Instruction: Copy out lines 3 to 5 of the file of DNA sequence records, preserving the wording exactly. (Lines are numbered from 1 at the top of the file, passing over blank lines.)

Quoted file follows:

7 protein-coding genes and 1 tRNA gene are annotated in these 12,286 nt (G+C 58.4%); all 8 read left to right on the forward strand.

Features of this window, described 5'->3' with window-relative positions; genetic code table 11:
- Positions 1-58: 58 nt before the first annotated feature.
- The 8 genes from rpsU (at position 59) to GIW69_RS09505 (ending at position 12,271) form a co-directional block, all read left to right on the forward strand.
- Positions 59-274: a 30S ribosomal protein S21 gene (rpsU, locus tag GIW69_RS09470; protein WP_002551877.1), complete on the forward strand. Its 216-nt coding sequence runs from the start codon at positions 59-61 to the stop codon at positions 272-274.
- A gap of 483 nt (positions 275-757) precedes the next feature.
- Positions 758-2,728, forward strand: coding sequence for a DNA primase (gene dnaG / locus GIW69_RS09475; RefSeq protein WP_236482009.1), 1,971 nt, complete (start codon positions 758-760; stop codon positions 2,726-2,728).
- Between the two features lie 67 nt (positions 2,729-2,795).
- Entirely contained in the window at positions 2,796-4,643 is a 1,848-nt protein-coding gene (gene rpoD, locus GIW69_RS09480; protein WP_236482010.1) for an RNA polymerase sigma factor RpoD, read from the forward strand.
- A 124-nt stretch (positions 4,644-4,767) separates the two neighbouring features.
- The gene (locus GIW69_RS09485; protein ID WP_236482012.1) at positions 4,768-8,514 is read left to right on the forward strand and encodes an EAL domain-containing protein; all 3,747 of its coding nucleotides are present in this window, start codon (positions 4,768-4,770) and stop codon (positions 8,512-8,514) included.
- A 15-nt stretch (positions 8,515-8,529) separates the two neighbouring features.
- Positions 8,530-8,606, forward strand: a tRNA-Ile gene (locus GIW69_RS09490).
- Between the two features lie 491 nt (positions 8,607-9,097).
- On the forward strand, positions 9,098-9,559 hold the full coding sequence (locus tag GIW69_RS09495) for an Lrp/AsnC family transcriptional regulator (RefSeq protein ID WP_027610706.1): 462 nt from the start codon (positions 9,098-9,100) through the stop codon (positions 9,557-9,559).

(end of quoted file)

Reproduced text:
- Positions 1-58: 58 nt before the first annotated feature.
- The 8 genes from rpsU (at position 59) to GIW69_RS09505 (ending at position 12,271) form a co-directional block, all read left to right on the forward strand.
- Positions 59-274: a 30S ribosomal protein S21 gene (rpsU, locus tag GIW69_RS09470; protein WP_002551877.1), complete on the forward strand. Its 216-nt coding sequence runs from the start codon at positions 59-61 to the stop codon at positions 272-274.